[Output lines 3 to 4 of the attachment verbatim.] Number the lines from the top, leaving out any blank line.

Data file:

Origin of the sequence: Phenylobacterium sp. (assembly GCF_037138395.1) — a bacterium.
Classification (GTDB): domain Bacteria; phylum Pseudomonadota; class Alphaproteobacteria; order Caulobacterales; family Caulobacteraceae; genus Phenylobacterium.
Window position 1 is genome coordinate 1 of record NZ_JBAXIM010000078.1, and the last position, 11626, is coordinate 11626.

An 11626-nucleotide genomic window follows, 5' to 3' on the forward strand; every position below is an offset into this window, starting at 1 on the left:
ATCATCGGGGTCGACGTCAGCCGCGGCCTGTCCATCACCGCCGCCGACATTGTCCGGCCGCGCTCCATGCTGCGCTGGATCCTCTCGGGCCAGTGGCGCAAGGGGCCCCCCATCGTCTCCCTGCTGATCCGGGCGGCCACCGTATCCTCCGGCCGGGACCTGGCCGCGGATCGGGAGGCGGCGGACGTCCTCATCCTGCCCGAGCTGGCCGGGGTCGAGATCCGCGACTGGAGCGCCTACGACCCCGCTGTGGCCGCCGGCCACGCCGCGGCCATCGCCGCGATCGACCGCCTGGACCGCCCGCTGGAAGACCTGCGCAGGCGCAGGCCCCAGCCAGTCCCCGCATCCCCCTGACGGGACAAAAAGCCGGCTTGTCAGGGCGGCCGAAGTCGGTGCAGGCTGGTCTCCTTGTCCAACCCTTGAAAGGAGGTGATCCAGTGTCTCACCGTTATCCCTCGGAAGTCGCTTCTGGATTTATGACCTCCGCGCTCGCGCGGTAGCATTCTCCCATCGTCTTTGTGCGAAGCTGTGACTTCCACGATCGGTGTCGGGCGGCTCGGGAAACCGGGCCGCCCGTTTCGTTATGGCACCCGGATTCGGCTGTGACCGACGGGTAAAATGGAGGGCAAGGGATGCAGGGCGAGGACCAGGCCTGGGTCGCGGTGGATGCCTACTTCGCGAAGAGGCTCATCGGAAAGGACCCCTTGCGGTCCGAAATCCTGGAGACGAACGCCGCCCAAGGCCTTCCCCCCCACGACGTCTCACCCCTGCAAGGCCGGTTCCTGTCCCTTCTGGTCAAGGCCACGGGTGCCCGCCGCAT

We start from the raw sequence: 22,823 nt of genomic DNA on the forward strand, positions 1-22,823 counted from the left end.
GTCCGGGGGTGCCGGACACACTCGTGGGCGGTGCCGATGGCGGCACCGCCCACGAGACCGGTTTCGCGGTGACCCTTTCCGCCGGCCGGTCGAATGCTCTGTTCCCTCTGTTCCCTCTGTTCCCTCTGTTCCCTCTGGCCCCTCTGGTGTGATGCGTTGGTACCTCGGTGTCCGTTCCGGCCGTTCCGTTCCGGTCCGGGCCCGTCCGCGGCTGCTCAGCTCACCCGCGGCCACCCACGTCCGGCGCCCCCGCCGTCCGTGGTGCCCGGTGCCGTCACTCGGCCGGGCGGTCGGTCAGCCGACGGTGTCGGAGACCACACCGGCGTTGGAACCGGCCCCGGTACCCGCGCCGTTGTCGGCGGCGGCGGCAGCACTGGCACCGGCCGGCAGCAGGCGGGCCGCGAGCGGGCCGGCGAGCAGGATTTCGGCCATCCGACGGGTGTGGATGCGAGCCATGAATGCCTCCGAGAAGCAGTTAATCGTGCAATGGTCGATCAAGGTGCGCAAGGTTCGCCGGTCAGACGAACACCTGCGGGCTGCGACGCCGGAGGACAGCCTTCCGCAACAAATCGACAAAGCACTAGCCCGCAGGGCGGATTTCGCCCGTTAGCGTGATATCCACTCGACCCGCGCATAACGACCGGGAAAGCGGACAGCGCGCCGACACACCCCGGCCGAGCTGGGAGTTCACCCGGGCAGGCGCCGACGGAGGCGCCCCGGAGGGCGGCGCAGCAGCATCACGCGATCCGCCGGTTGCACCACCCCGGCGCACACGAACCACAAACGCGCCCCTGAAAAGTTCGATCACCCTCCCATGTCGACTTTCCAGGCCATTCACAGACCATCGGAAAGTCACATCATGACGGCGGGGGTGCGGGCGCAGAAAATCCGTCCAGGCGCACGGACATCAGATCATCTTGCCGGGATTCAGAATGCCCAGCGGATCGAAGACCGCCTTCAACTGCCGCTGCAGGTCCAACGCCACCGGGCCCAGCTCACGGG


Window position 1 is genome coordinate 1 of record NZ_JBAXIM010000078.1, and the last position, 11626, is coordinate 11626.

An 11626-nucleotide genomic window follows, 5' to 3' on the forward strand; every position below is an offset into this window, starting at 1 on the left: